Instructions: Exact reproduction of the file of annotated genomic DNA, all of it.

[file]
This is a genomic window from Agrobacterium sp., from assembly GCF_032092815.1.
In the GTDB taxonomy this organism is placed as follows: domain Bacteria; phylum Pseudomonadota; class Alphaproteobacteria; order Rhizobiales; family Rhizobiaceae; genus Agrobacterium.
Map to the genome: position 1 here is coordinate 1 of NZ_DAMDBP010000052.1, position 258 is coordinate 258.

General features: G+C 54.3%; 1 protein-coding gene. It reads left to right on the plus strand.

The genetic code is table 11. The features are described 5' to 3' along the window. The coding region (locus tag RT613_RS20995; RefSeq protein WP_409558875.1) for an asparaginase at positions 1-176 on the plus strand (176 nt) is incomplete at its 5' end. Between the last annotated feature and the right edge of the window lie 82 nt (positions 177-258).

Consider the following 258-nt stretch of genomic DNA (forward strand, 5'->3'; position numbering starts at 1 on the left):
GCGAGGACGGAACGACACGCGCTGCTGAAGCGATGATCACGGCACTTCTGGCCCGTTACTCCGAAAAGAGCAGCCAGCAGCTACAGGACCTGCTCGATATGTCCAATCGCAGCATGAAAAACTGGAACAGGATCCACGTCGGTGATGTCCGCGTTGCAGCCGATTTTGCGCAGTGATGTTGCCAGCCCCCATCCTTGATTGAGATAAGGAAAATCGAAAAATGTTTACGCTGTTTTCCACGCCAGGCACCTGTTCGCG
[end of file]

This is a genomic window from Agrobacterium sp., from assembly GCF_032092815.1.
In the GTDB taxonomy this organism is placed as follows: domain Bacteria; phylum Pseudomonadota; class Alphaproteobacteria; order Rhizobiales; family Rhizobiaceae; genus Agrobacterium.
Map to the genome: position 1 here is coordinate 1 of NZ_DAMDBP010000052.1, position 258 is coordinate 258.

General features: G+C 54.3%; 1 protein-coding gene. It reads left to right on the plus strand.

The genetic code is table 11. The features are described 5' to 3' along the window. The coding region (locus tag RT613_RS20995; RefSeq protein WP_409558875.1) for an asparaginase at positions 1-176 on the plus strand (176 nt) is incomplete at its 5' end. Between the last annotated feature and the right edge of the window lie 82 nt (positions 177-258).

Consider the following 258-nt stretch of genomic DNA (forward strand, 5'->3'; position numbering starts at 1 on the left):
GCGAGGACGGAACGACACGCGCTGCTGAAGCGATGATCACGGCACTTCTGGCCCGTTACTCCGAAAAGAGCAGCCAGCAGCTACAGGACCTGCTCGATATGTCCAATCGCAGCATGAAAAACTGGAACAGGATCCACGTCGGTGATGTCCGCGTTGCAGCCGATTTTGCGCAGTGATGTTGCCAGCCCCCATCCTTGATTGAGATAAGGAAAATCGAAAAATGTTTACGCTGTTTTCCACGCCAGGCACCTGTTCGCG